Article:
Students at the University of Tehran have held protests for the second consecutive night, according to videos posted on social media, following a decision to close the dormitories and hold classes online for more than a month.
The protests began at the university campus on the afternoon of February 27 before reaching the men’s and women’s dormitory complexes, where the demonstrators chanted slogans such as "Student, shout, shout your rights.”
Students said they were "threatened and attacked by dormitory officials," and that security agents attempted to identify the protesters by pulling their masks off their faces.
Mahmoud Kamre'i, the University of Tehran's educational vice president, announced that the dormitories will be closed and courses will be held online until April 27, citing "lack of funding and coincidence with Ramadan."
Students claim that university officials want to prevent students from holding anti-government rallies at the university and dormitories during Nowruz, the Persian New Year holiday.
Iranian universities have been at the forefront of the nationwide protests sparked by the September death of a 22-year-old woman, Mahsa Amini, in the custody of morality police.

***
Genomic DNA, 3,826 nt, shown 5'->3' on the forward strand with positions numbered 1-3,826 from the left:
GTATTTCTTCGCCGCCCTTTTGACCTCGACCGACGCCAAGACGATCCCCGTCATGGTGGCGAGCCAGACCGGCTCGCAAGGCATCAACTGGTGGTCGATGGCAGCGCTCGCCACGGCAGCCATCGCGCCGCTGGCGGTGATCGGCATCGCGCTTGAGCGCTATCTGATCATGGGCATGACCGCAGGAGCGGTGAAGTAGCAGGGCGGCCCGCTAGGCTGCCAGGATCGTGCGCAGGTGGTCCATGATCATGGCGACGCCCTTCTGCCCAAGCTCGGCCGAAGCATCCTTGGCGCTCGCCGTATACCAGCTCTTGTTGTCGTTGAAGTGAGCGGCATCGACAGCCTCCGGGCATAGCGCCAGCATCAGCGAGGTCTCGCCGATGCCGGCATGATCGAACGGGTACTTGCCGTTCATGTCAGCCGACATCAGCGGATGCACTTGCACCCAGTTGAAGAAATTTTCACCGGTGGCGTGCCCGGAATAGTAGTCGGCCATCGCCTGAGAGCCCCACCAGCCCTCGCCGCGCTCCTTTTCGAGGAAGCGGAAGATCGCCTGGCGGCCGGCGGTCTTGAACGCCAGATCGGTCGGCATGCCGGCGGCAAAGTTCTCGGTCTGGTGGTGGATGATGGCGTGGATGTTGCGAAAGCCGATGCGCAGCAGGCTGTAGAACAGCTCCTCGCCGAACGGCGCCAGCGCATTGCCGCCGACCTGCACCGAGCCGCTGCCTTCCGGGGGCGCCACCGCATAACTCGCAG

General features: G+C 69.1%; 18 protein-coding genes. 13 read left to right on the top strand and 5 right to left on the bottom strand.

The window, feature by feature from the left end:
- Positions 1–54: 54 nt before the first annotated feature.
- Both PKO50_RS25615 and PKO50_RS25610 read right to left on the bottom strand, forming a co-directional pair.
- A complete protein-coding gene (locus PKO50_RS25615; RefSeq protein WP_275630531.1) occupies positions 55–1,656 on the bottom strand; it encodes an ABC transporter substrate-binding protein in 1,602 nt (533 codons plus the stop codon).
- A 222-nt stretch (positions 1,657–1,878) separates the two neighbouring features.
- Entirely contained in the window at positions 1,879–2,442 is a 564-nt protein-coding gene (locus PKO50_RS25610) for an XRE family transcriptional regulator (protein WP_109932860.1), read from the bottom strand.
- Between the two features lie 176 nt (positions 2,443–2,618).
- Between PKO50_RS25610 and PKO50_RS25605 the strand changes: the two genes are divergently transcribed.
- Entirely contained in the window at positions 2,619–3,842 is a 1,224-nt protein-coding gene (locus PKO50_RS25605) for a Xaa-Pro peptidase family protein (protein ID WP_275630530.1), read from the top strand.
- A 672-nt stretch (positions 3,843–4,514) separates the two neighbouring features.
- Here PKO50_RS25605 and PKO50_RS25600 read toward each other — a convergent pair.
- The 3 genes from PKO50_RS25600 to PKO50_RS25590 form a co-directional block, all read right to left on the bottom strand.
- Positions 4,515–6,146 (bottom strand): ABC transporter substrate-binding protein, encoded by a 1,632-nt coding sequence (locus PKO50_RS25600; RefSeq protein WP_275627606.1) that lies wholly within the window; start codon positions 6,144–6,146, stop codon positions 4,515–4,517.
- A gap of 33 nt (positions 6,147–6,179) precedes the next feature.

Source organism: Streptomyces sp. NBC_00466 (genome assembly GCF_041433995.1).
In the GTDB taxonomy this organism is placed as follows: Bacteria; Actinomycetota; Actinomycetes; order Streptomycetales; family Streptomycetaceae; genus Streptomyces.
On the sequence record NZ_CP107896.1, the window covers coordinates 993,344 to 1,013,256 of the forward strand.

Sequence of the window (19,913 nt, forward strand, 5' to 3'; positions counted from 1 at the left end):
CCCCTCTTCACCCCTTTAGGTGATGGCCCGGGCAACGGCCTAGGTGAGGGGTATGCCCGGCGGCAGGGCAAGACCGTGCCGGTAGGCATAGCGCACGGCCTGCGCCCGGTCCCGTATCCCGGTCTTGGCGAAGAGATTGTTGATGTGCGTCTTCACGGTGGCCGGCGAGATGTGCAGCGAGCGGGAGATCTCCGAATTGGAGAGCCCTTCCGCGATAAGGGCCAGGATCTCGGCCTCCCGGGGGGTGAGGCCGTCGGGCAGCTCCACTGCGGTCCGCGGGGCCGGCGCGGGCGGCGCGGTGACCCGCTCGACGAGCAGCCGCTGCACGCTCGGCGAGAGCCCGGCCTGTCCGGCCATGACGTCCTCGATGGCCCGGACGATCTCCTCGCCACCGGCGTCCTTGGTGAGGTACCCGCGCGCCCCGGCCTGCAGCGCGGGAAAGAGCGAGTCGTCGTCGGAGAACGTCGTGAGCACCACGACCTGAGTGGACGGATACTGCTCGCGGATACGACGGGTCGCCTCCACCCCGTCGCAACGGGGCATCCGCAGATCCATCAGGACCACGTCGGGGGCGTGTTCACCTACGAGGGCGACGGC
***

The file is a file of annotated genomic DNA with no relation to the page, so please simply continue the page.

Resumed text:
More than 140 universities have been the scene of protests, sit-ins and violent clashes between students and security forces.
Hundreds of students have been barred from universities, arrested or killed by the armed forces, while a number of professors and lecturers have been suspended or fired for expressed solidarity with the demonstrators.
In defiance of authorities' warnings, many students refuse to attend classes until their demands are met: the unconditional release of all arrested students, the cancelation of arrest warrants for the released students, the lifting of academic suspensions and the withdrawal of security forces from campuses.